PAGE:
AudioGreat breaks achieve a positive strategic goal back to the show. They communicate, both in content and presentation, something about the show plot. Breaks which score are real, relevant, and fun. They earn you valuable images. Here are some breaks by Reynolds Group shows which achieve this.
Who has A.D.D.? I hope all of our hands went up! We all want to be entertained and for it to happen quickly. The team at Two Men and a Mom, WRAL-FM, Raleigh spend extra time designing breaks with this in mind. It’s not necessarily about break length (although shorter is better than longer, the design of what you’re going to do is paramount). Listen to this relatable content and then hear how the break is designed so the listener never gets bored. There was a big local story where the coach of UNC basketball publicly dissed his team. Coming out of music, they got right to content with the audio clip of the coach everyone had heard. No fluff up front – content first! Then reflection conversation from the cast where you will hear the anchor pivot away from sports to the more relatable topic of disrespecting those you work with. Then, a call from a listener telling a very passionate story about a co-worker she thought was worthless. All of it fun. What helps this even further is that in their allotted time, the break had great pacing and never rested in one spot for too long because they prepped it that way.
How do you do the topic of sports on a female targeted radio show? By using the same technique we do with all other topics – by creating laughter and fun. No doubt the topic of the Dallas Cowboys can drive that market. But we know that chatter about X’s and O’s is a turnoff to even sports fans. With the news that the Cowboys would probably be hiring its new coach, Mike McCarthy, Hawkeye in the Morning, KSCS, Dallas, pulled from its archives this fun produced piece from the past. They took the stereotype of Cowboy’s owner Jerry Jones as a meddler to an absurd level by putting together this bit with Jerry calling the new coach during the game, asking that Deon Sanders be put in to impress the sponsors at Pepsi. Want men, women, and all the lifestyles that exist in your target demo to lean in when you do content? Choose the biggest topics of the day and have fun with them, as is done here.
What you can do on your show is correlated to how deep the relationship is with your audience. Those shows that are well-defined and have been on-the-air longer can go places newer shows can’t and shouldn’t. Mojo in the Morning, Channel 955, Detroit has been part of listeners’ lives for twenty years. They have a huge number of fans who come each day for companionship and entertainment. That they have spent so much time defining themselves and creating laughter, the audience will allow them to do the unthinkable for most programs – do Trump-oriented content. Enter Mojo show alum Eric Harthen, who does an amazing Trump. He calls the show each week to mock the cast. There’s no desire to convince listeners this is real (this is part how you do something like this in 2020). The character is there to create relevancy and humor by making fun of those on the show the audience already knows and adores.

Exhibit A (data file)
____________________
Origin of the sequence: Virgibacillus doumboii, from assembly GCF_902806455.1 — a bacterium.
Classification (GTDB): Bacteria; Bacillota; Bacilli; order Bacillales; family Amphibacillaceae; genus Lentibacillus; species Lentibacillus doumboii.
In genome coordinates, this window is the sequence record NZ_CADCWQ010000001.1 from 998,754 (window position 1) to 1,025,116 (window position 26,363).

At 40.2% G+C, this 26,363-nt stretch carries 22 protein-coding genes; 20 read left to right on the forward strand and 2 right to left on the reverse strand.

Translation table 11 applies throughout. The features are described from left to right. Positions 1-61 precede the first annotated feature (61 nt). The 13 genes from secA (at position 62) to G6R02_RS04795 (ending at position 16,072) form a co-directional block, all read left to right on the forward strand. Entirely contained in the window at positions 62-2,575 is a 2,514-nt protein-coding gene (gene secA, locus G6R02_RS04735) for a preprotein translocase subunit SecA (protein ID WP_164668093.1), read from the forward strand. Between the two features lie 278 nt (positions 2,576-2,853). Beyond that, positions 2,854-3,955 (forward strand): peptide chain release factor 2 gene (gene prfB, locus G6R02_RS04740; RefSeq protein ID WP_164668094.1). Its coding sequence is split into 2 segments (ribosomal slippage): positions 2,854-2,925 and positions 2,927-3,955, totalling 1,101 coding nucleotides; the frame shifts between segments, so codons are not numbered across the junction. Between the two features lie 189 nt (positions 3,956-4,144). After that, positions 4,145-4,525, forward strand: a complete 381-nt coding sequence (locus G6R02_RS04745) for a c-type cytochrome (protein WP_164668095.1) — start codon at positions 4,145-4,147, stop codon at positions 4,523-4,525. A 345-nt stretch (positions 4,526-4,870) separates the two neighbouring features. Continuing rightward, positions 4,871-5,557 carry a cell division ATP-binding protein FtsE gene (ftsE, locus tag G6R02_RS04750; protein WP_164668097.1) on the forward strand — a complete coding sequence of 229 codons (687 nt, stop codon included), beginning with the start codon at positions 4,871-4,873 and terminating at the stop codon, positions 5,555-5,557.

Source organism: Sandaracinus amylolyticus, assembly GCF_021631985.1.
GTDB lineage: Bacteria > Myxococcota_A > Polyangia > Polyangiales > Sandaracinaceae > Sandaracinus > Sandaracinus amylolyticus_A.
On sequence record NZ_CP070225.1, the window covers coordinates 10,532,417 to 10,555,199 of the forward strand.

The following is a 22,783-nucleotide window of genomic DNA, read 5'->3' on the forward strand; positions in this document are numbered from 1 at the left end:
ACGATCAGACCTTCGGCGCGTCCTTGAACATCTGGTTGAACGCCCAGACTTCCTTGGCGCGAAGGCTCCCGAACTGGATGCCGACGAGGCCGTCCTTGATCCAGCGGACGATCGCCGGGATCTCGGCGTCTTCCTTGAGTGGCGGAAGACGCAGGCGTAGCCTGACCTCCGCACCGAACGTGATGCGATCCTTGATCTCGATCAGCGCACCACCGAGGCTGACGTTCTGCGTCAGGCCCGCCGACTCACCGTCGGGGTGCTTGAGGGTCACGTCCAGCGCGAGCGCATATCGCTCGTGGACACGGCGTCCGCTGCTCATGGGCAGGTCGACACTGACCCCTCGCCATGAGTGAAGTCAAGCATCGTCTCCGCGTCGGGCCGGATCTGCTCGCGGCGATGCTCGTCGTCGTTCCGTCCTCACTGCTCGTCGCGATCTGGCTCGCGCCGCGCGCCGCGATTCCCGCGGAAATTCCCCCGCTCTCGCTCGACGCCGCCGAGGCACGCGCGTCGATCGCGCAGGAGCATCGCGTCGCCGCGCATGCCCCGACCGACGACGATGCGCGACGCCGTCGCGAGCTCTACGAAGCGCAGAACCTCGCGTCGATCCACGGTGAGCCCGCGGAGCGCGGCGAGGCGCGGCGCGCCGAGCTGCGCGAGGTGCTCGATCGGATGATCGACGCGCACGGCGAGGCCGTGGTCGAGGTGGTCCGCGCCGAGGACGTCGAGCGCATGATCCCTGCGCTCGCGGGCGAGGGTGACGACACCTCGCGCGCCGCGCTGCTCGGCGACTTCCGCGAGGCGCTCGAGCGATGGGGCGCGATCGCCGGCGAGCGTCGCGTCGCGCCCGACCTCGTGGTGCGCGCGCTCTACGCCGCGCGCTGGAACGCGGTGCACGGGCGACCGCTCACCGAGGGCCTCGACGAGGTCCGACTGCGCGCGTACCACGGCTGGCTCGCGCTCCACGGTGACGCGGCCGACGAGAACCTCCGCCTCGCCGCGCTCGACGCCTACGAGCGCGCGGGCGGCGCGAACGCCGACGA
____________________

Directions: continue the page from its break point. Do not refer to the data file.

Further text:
The best breaks on a show happen when a character has a story to tell, along with an emotion, and then we figure out what to do besides just telling the story that isn’t only opening the phones. Enter AJ and Sara, Sunny 98.1, San Diego, who presented just such as opportunity. Before the holidays, on one of our regular calls, we were talking about the Christmas cards many people send out when Sara admitted she has the best of intentions each year, but never has time to do one. She admitted an embarrassment that people keep sending them to her, along with a fear that at some point they will stop, angry because she never does. Great, relatable story, right? What happens when we capitalize on her embarrassment and fear? We asked her to call someone who keeps sending her their card to apologize and check if she’ll always be on the list. The call elevated the bit and made it more fun and memorable.
The question is almost always: what did you do with your content choice that defines the show, proves its sense of humor, and provides a payoff or destination no one else can. Oftentimes, shows find lists or statistics they think will keep the audience engaged. Mark and NeanderPaul, KSLX, Phoenix found one such statistic about holiday heart attacks – and the prime time around Christmas that most happen. As is, it’s a tad boring, even leaning to the morose to note this to listeners this time of year. Sharing this with the audience, opening the phones, or even doing a serious interview around the topic doesn’t fit our goal of creating humor. But, they did. We pick our moments to do parodies on this show – they did one here by choosing an iconic Christmas carol, doing a re-lyric to have some fun, kept it short and efficient, and effectively used what was a small stat and walked the audience to laugh about the topic.